A BAK interpreter maintains a modifiable program space consisting of an array of bytes and a stack of program locations.
The program counter is initially at the first byte of the program. The program counter is incremented after each instructions. The entire 13 instructions are given here with a general explanation of their effect (but with no guarantee about the exact order of operands pulled from stack):
$ here push current location to the stack : jump a -> jump to a < min a, b -> min(a,b) > max a, b -> max(a,b) ; arith a, b, c -> a + c - b + input a, b -> if at EOF, jump to b, else *a = getchar() - out a -> putchar(*a) @ find a, b, c -> first location of *a between b and c = copy a, b -> *a := *b * dup / swap \ rot ! drop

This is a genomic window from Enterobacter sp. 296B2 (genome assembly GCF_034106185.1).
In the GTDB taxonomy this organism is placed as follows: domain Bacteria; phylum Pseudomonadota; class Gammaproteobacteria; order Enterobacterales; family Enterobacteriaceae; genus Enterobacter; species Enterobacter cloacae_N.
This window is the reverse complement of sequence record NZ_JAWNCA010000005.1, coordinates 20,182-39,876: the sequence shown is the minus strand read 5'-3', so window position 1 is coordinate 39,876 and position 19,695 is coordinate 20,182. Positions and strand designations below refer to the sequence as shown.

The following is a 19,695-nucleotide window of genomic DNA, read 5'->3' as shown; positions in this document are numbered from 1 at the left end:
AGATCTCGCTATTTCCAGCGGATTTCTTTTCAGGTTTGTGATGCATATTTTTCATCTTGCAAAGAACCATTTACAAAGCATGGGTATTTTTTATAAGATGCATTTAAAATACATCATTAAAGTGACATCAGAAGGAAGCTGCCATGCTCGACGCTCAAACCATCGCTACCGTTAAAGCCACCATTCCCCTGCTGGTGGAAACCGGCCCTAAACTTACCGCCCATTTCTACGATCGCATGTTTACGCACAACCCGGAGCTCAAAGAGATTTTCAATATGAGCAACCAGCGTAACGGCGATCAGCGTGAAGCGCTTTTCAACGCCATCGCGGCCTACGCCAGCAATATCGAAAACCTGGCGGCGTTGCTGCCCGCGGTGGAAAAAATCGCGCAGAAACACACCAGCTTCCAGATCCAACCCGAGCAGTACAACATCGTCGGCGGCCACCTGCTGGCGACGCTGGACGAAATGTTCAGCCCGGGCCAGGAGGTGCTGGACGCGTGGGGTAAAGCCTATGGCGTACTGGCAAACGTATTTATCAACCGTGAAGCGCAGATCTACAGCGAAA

Any byte not among these 13 intruction is a no-op (the program counter is incremented). To end, the program must reach past the end of the data space with an empty stack.
Despite the lack of details in the original specification, and despite the reference implementation being written in obfuscated C, actual experiments with the implementation show that the data space can extend past the original program. For instance the following program copies an "a" several bytes past the program end, and outputs it.
Although the only non-trivial program ever written in BAK seems to be a version of 99 bottles of beer using nested loops, a direct reuse of techniques used in that program are deemed sufficient to implement small finite state machines such as the 4-state 6-character universal Turing machine described in utm.b. Together with the unbounded data space, this gives an indication that BAK is turing complete.